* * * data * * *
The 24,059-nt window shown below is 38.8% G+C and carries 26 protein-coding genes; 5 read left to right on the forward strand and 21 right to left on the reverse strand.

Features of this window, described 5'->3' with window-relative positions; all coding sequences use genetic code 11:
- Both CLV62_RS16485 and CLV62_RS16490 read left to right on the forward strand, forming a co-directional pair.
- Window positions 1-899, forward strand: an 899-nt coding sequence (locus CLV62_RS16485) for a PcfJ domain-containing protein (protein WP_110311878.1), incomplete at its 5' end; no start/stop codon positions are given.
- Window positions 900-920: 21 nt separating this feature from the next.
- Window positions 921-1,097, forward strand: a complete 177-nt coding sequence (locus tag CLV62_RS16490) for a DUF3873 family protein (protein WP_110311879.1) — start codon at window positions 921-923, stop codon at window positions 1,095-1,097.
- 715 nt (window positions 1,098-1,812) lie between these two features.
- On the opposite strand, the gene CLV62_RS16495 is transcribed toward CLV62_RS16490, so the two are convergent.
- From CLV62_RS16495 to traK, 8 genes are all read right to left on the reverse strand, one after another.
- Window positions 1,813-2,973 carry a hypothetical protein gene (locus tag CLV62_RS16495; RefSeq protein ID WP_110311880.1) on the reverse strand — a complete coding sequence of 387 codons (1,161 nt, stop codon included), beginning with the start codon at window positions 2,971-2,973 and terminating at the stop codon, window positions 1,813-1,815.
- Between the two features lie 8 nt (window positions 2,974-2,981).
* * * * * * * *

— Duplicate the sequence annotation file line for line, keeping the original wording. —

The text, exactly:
The 24,059-nt window shown below is 38.8% G+C and carries 26 protein-coding genes; 5 read left to right on the forward strand and 21 right to left on the reverse strand.

Features of this window, described 5'->3' with window-relative positions; all coding sequences use genetic code 11:
- Both CLV62_RS16485 and CLV62_RS16490 read left to right on the forward strand, forming a co-directional pair.
- Window positions 1-899, forward strand: an 899-nt coding sequence (locus CLV62_RS16485) for a PcfJ domain-containing protein (protein WP_110311878.1), incomplete at its 5' end; no start/stop codon positions are given.
- Window positions 900-920: 21 nt separating this feature from the next.
- Window positions 921-1,097, forward strand: a complete 177-nt coding sequence (locus tag CLV62_RS16490) for a DUF3873 family protein (protein WP_110311879.1) — start codon at window positions 921-923, stop codon at window positions 1,095-1,097.
- 715 nt (window positions 1,098-1,812) lie between these two features.
- On the opposite strand, the gene CLV62_RS16495 is transcribed toward CLV62_RS16490, so the two are convergent.
- From CLV62_RS16495 to traK, 8 genes are all read right to left on the reverse strand, one after another.
- Window positions 1,813-2,973 carry a hypothetical protein gene (locus tag CLV62_RS16495; RefSeq protein ID WP_110311880.1) on the reverse strand — a complete coding sequence of 387 codons (1,161 nt, stop codon included), beginning with the start codon at window positions 2,971-2,973 and terminating at the stop codon, window positions 1,813-1,815.
- Between the two features lie 8 nt (window positions 2,974-2,981).